Modern Jazz Guitar: Vol.19: Acoustic Guitar and The Compass, Log and Lead
Frith, Wishart, Kihlstedt
A guitarist's scraping, tapping, twisting and tweaking the strings of the instrument is commonly called "extended technique . Musicians who focus on improvisation are expected to have a wide range of these techniques. Nearly all of them do, while a few seem to have devoted themselves almost exclusively to them. Then there are improvisers who utilize these extracurricular activites sparingly, avoiding the risk of overdoing it. A recent pair of recordings represents both camps aptly.
Barry Chabala scrapes and taps and a lot more with total commitment on Acoustic Guitar. An admitted disciple of the late legend Derek Bailey, who set the standard for this kind of guitar playing, Chabala very rarely plays ordinary notes. Compositionally, the pieces come off more as forays into various possibilities of sound on the instrument, not as attempts to construct cohesive musical statements. The recording may be most valuable as a documentation of his findings than as ordinary listening material for all but a devoted few. This recording has been issued by the scrappy, musicianrun Sachimay Interventions, which sells its wares for only three bucks - a small price to pay to hear a recent example of Bailey's impact on guitar improvisation.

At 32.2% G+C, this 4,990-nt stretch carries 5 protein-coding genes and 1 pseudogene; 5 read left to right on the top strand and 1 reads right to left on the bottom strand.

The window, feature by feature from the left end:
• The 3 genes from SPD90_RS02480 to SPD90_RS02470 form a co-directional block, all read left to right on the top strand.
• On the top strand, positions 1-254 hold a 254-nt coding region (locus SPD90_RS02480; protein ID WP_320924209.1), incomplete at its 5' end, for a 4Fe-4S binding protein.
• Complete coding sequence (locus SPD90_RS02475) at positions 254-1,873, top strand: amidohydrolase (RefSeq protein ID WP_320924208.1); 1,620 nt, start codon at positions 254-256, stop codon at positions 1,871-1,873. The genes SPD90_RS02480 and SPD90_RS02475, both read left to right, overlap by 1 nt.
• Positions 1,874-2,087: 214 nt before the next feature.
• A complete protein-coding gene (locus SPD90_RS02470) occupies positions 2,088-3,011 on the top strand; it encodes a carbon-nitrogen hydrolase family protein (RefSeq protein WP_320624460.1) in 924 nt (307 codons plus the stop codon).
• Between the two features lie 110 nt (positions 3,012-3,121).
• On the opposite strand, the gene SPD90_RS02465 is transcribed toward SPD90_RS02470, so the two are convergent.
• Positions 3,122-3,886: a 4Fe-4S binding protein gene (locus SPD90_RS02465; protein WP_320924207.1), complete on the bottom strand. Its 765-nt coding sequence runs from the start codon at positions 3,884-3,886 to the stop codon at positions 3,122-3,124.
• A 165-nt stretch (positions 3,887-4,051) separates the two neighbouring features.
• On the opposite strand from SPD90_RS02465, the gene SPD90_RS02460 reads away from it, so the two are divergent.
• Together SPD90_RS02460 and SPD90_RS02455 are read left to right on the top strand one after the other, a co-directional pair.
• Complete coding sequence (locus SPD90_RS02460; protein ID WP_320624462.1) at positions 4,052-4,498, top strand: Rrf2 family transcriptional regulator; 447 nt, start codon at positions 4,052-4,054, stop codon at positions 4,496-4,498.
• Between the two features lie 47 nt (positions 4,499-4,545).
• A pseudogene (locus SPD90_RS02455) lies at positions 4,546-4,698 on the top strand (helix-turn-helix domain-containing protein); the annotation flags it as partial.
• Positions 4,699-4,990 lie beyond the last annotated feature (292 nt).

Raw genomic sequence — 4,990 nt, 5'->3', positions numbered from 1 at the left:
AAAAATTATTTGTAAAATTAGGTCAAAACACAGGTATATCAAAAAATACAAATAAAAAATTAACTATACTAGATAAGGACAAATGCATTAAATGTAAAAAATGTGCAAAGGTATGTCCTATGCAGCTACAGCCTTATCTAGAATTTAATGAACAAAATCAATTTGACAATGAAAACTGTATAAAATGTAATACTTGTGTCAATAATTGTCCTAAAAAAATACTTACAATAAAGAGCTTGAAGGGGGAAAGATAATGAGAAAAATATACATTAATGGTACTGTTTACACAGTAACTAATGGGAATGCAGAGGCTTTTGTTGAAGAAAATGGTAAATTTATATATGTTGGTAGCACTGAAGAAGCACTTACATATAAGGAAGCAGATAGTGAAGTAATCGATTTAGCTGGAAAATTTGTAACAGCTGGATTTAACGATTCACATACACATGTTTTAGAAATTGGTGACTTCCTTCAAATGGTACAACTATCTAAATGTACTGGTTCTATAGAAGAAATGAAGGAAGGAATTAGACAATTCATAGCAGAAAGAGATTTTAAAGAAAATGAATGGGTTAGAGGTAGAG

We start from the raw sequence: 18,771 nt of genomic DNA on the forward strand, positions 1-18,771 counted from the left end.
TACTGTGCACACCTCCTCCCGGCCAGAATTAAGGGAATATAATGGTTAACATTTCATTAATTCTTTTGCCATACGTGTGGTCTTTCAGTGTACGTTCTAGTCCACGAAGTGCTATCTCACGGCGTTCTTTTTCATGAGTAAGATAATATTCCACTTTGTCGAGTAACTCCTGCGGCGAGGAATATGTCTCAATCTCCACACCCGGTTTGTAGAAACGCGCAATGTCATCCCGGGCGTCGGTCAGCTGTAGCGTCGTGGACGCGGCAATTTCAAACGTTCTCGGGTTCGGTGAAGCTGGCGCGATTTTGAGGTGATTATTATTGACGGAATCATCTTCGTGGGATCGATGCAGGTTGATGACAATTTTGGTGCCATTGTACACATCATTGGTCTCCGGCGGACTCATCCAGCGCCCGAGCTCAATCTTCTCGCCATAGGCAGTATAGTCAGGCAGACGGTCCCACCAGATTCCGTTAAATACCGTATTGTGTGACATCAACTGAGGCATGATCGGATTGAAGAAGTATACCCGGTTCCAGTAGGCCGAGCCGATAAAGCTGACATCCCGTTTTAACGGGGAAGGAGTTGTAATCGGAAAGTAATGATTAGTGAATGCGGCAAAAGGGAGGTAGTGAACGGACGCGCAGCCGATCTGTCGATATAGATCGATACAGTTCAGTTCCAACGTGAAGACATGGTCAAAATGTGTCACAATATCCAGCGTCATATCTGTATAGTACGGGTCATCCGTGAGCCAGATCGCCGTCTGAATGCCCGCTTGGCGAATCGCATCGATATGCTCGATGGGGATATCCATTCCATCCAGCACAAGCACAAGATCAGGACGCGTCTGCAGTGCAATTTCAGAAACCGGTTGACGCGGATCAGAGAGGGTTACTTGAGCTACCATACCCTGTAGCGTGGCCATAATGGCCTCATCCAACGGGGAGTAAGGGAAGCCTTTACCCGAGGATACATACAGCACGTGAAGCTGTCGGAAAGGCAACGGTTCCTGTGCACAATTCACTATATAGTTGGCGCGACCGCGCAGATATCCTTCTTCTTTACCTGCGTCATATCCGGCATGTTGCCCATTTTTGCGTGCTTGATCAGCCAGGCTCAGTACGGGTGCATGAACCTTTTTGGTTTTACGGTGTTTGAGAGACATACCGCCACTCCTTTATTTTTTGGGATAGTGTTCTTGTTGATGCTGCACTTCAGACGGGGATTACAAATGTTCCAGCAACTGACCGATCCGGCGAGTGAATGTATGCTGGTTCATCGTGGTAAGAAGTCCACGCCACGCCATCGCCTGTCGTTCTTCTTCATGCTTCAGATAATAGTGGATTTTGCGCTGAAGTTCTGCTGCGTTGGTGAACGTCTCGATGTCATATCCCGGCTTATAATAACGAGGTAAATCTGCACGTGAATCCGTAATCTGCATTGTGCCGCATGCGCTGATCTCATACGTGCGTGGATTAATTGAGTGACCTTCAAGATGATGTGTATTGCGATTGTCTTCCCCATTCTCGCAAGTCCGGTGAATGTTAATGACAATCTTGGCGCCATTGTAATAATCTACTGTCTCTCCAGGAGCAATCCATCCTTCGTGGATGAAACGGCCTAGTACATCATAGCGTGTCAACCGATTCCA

It seems some scholars have been at work for years compiling a Fred Frith discography, with over 300 entries currently and counting. They'd better stay alert. The superb, nearly peerless Frith stays busy expanding this list. Here, extended technique is judiciously applied and the pleasantly eccentric instrumentation and highly musical playing result in an imminently listenable record. Frith plays acoustic guitar, lowry organ and violin on one track. Stevie Wishart and Carla Kihlstedt ably contribute on instruments as familiar as violin and as exotic as nyckelharpa and hurdy-gurdy. The music comes off sounding vaguely ethnic, but a careful listen frustrates categorization attempts. The attack is gentle and the pieces, though completely improvised, move with pleasing fluidlity. The artists seem to be working together telepathically with the goal, which has been achieved, of making appealingly concordant music.
Tracks and Personnel
Vol.19: Acoustic Guitar
Tracks: DB1; DB2; M; From Guitar.
Personnel: Barry Chabala: acoustic guitar.
The Compass, Log and Lead
Personnel: Fred Frith: acoustic guitar, lowry organ, violin; Carla Kihlstedt: violin, nyckelharpa; Stevie Wishart: hurdy-gurdy, electronics, violin.